The Pathologic Link between Lung and Gut: Diagnosis of Aerodigestive Disorders in Dogs
Aerodigestive diseases are defined as hybrid disorders representing a pathologic link between the respiratory and alimentary tracts. Aside from macroaspiration causing aspiration pneumonia, disorders associated with chronic microaspiration are poorly recognized but contribute to respiratory disease development, exacerbation and progression. Reflux, an important source of microaspirated contents, has been documented in up to 90% of humans with chronic cough, asthma, chronic obstructive pulmonary disease and idiopathic pulmonary fibrosis. Importantly, as reflux may occur in the absence of clinical signs of heartburn or regurgitation, its underlying contribution to respiratory disease is masked.
Dogs with aerodigestive disorders presenting solely for respiratory clinical signs in absence of dysphagia, vomiting or regurgitation do not receive diagnostics targeting alimentary tract disease. This is of critical clinical importance as contributory but unrecognized alimentary tract disorders represent a novel target for therapy. Unrestrained, free-feeding videofluoroscopic swallow studies (VFSS) allow non-invasive assessment of functional defects in swallowing, pathologic reflux and aspiration. Pilot retrospective data from our laboratory suggests aerodigestive disorders are common in dogs with respiratory disease 25/31 (81%) of dogs with cough in the absence of dysphagia, vomiting and regurgitation having at least one VFSS abnormality. A prospective study in dogs with respiratory disease/no alimentary disease compared to healthy controls lacking both respiratory and alimentary disease using metrics derived from VFSS is needed to determine how common and which types of VFSS abnormalities impact respiratory disease. This study represents the first step towards therapeutic targeting of comorbid, silent alimentary tract disease in dogs with respiratory disease.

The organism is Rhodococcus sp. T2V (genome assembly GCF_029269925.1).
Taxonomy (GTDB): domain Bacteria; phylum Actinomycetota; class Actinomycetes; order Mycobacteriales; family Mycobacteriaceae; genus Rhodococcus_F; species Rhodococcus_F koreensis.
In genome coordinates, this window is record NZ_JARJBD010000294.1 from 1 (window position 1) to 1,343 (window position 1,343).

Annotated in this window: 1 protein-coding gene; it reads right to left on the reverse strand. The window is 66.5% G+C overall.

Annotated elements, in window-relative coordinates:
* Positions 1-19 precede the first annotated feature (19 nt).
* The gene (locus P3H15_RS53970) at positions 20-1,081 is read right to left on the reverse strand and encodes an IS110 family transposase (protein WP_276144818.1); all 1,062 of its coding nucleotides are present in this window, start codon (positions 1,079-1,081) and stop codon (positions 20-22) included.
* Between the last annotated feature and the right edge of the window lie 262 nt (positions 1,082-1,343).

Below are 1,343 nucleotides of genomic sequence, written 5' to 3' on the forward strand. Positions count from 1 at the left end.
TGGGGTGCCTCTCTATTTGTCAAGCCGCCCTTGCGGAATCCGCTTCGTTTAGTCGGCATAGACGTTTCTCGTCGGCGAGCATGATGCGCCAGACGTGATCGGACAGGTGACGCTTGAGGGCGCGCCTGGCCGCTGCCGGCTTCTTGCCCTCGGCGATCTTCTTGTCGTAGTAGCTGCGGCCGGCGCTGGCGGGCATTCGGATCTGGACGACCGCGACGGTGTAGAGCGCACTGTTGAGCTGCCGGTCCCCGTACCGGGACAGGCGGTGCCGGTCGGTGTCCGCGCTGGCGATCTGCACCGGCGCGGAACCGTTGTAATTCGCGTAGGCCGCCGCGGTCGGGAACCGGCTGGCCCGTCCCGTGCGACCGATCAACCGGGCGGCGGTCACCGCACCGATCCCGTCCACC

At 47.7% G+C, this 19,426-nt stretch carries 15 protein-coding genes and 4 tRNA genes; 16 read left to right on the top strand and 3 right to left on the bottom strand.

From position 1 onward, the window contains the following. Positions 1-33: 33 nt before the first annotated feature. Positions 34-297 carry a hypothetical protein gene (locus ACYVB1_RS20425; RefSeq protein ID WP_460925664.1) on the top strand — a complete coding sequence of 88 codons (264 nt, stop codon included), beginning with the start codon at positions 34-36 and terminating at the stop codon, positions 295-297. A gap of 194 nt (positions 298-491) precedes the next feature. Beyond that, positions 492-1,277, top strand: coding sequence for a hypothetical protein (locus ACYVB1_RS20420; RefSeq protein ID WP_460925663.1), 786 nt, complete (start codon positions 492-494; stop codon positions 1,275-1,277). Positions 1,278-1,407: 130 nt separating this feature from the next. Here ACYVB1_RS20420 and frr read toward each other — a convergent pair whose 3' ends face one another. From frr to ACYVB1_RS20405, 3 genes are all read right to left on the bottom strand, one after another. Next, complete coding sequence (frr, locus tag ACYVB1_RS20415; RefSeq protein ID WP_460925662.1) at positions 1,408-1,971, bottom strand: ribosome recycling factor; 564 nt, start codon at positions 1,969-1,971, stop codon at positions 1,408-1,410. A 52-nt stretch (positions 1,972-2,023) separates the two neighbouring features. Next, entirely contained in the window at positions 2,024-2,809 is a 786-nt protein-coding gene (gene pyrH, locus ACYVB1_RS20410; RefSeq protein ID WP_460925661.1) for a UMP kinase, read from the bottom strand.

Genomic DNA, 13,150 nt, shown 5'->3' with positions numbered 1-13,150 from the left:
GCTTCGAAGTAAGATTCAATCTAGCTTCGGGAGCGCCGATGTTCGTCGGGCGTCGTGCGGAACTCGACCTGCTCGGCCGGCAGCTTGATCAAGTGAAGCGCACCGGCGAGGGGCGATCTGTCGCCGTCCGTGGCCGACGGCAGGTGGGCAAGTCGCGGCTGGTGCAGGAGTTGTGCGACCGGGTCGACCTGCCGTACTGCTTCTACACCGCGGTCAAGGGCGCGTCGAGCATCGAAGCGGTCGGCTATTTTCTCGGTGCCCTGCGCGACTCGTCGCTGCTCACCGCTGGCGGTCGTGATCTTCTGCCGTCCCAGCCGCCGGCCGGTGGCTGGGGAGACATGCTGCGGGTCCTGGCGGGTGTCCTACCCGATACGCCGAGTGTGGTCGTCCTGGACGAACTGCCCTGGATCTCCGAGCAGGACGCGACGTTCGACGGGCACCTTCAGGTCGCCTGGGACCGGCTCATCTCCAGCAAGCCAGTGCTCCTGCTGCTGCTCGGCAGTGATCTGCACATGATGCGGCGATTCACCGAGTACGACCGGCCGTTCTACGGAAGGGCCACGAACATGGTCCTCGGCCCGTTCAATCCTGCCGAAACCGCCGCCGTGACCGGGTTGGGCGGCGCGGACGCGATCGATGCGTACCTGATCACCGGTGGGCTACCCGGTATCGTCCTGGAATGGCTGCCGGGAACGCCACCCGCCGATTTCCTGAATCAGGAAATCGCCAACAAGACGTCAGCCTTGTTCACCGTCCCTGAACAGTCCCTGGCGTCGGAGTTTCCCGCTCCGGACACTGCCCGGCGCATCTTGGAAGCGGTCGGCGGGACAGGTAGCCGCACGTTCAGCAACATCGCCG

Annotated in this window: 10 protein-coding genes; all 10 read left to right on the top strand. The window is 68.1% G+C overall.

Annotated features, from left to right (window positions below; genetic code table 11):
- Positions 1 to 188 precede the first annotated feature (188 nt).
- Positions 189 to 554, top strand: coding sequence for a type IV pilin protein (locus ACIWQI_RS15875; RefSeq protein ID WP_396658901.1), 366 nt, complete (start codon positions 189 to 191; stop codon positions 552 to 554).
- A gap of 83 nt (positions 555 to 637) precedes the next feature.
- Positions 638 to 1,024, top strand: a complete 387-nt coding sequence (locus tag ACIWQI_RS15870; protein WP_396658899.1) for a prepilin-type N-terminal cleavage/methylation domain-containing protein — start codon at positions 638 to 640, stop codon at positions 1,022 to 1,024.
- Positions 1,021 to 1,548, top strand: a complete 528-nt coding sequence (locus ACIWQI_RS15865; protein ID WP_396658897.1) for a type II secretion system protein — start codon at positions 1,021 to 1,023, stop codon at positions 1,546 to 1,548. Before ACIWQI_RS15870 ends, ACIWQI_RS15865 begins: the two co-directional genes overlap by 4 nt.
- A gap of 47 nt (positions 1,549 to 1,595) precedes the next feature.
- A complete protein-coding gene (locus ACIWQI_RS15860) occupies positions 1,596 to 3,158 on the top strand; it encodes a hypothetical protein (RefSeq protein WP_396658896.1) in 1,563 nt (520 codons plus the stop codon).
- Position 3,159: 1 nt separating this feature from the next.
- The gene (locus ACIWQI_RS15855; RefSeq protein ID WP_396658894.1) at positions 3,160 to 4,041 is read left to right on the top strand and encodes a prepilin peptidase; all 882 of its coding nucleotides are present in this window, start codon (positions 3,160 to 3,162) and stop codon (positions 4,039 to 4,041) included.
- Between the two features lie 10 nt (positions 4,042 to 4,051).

Forty-five dogs presenting for clinical signs of cough, audible respiratory noise (stertor, stridor or wheeze), or labored respiration in the absence of dysphagia, vomiting and regurgitation in the prior 2 months will be evaluated using a comprehensive series of respiratory diagnostics and a VFSS. Diagnostics will include functional upper airway exam using doxopram to assess laryngeal excursion, ventilator-assisted inspiratory and expiratory breathhold cervical and thoracic computed tomographic (CT) scans, tracheobronchoscopy, and bronchoalveolar lavage for cytologic examination and culture. Dogs will be excluded if they have primary nasal cavity or pleural cavity disease, cardiac failure (cardiogenic pulmonary edema), or are unstable for general anesthesia.
Provide relevant historical information requested by clinicians about clinical signs relating to the respiratory and alimentary tracts. Provide informed consent for respiratory diagnostics and VFSS.
Name: Carol Reinero
Help Future Generations of Dogs
Participate in canine health research by providing samples or by enrolling in a clinical trial. Samples are needed from healthy dogs and dogs affected by specific diseases.